Prefers sandy or gravelly soil on a slope. Considered a ‘life medicine' by the Navajo people who have used it for menstrual pain, stomach ache, wounds, swellings and coughs. Brilliant red tubular flowers.
Juice was used in early times to execute criminals. In the fresh state all parts are very poisonous. Socrates is the most notable to die in this manner. The active principle, coniine, has provided to be an effective insecticide against aphids and blowflies.
Grows naturally in disturbed soils. Plant stems form well into a wreath base for any season. The essential oil taken from ambrosia is captivating and fragrant. The plant produces garlands of small flowers.
Compact, lush green foliage is beautifully decorated with numerous purple button-sized flowers. Ornamental, aromatic and edible -- this basil has it all! Plants are remarkably uniform (for a basil) at about 40cm/15” tall and wide.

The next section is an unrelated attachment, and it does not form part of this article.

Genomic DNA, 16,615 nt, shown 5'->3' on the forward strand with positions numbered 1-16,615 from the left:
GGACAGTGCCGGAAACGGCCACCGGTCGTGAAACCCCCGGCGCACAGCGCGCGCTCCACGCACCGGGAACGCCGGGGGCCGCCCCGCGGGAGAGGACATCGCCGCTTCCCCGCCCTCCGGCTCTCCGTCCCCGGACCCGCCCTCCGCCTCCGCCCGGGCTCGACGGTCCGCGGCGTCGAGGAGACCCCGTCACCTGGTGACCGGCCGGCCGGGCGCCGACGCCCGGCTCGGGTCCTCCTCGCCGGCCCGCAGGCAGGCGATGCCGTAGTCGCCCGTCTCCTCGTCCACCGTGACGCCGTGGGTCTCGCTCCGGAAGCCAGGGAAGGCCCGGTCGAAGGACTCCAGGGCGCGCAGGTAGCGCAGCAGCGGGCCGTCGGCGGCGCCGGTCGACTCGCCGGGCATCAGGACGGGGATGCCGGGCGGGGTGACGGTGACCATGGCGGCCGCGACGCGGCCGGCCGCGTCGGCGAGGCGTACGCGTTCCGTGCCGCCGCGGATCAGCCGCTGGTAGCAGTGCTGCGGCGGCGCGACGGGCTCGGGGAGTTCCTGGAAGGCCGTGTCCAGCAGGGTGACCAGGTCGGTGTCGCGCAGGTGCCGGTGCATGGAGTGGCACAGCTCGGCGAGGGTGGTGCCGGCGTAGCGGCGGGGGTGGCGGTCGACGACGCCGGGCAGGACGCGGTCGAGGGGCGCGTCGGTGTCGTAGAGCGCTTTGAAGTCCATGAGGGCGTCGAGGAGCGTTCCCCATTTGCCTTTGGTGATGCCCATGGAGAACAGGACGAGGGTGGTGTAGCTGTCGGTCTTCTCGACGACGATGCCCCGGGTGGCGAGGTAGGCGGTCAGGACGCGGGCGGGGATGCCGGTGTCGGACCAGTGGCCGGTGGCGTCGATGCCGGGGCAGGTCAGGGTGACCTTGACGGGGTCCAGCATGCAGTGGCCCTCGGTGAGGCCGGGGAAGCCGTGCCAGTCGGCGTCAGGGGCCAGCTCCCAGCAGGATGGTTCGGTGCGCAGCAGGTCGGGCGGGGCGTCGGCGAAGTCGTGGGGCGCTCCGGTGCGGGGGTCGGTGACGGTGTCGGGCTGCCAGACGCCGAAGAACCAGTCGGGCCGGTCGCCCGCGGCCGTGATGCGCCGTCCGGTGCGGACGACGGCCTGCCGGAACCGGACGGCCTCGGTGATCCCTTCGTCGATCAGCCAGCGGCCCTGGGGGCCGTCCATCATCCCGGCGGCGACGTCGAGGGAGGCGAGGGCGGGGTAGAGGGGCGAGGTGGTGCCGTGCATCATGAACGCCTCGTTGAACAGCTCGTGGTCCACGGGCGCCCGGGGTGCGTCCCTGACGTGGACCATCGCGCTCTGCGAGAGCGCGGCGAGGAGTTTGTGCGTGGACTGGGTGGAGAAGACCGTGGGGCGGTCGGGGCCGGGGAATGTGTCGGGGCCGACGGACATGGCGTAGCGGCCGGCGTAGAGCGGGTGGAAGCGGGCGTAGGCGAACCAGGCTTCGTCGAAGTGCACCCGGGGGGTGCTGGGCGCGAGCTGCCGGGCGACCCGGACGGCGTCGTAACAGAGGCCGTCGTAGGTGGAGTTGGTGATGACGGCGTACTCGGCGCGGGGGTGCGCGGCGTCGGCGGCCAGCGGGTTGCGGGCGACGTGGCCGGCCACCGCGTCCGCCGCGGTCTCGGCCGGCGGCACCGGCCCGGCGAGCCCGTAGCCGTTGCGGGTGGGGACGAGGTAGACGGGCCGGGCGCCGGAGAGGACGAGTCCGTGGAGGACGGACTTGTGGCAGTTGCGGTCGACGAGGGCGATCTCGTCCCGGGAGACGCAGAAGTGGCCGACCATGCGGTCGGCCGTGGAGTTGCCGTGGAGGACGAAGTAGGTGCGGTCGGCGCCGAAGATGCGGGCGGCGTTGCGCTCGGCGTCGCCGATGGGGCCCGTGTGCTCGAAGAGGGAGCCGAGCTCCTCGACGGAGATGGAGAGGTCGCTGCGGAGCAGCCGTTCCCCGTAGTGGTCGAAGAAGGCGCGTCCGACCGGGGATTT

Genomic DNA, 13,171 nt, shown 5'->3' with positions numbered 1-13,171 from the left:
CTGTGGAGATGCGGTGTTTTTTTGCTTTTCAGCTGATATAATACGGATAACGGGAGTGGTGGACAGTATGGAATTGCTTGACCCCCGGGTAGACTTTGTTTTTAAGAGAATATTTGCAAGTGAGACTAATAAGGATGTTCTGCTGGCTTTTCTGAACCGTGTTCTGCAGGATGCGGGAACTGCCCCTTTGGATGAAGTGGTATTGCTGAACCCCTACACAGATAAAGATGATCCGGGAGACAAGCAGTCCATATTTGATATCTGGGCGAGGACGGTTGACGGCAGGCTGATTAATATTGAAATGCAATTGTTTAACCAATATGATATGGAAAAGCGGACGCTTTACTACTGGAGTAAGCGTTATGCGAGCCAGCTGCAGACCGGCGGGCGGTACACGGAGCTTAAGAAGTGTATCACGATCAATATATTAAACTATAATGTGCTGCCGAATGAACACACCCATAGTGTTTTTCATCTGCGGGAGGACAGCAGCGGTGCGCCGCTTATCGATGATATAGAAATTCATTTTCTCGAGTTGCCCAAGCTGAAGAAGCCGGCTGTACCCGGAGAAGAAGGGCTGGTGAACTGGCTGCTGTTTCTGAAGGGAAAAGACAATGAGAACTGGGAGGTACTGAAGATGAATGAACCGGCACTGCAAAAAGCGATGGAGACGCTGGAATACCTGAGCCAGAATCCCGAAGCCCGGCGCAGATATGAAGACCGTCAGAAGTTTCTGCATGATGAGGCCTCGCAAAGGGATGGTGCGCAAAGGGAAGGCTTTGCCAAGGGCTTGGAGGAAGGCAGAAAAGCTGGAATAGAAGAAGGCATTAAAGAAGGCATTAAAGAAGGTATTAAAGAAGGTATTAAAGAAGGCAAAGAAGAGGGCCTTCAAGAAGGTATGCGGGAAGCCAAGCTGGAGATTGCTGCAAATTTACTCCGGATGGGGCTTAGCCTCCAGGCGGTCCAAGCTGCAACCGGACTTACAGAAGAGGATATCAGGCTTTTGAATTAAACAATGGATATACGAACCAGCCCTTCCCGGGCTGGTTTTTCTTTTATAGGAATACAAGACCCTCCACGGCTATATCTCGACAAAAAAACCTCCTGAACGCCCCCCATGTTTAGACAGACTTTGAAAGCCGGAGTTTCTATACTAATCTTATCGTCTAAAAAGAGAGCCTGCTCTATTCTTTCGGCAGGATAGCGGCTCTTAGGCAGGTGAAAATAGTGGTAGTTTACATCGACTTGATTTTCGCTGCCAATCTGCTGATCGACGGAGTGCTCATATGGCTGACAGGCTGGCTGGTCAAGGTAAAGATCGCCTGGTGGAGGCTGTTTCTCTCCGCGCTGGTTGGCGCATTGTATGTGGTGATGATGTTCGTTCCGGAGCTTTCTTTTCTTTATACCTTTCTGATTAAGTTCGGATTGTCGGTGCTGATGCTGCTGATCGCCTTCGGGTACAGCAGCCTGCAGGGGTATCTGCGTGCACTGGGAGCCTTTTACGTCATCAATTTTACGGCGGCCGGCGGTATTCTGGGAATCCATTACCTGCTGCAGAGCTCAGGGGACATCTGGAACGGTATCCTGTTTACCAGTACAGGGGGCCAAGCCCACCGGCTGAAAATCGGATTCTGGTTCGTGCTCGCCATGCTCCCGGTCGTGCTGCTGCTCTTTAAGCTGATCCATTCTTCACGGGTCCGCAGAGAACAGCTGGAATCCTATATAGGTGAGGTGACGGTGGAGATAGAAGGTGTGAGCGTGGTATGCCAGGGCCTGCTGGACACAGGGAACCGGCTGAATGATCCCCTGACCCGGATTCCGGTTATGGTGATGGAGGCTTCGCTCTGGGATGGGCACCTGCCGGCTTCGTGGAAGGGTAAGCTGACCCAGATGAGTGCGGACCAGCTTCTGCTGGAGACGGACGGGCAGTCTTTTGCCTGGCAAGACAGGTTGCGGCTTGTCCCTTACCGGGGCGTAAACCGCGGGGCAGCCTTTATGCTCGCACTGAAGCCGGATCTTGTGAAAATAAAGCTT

Gaining a well-deserved reputation as a highly effective remedy for colds and flus. (Common Elderberry) Source of fruit for elderberry wine, pie and jelly, possesses extraordinary powers as a virus and bacteria fighter.
Named after Henri Pascal who discovered the first plants in his celery field in 1884, the variety was improved upon by Vilmorin, the French seed company. Pascal is the precursor that transformed celery into the thick fleshy form we know today.
Bears sweet; juicy, highly flavoured fruits, in a fine balance between acid, sugar and pectin. Shrub or small tree. Eaten fresh, or in jellies, preserves and pastes. A sunny window suits this plant well.
Much lauded as a "superfruit" in recent years, Goji has been used medicinally in China for centuries. Grow Heirloom Goji - Plant Goji Berry Seeds Known to some as Chinese Wolfberry, Goji is a woody, perennial shrub that produces bright red berries in...
Treat as a biennial -- sow one year, pick the next. This strain of the lowly dandelion boasts tender fleshy leaves, topping all other fruits and vegetables for iron content. Enjoy in a spring salad, or cooked like spinach.
Henbane has been used as an instrument of assassination and murder since antiquity, most famously in Shakespeare's play Hamlet: “Upon my secure hour thy uncle stole,/with juice of cursed hebona in a vial.” Gerard's (1633) says “the leaves, seed...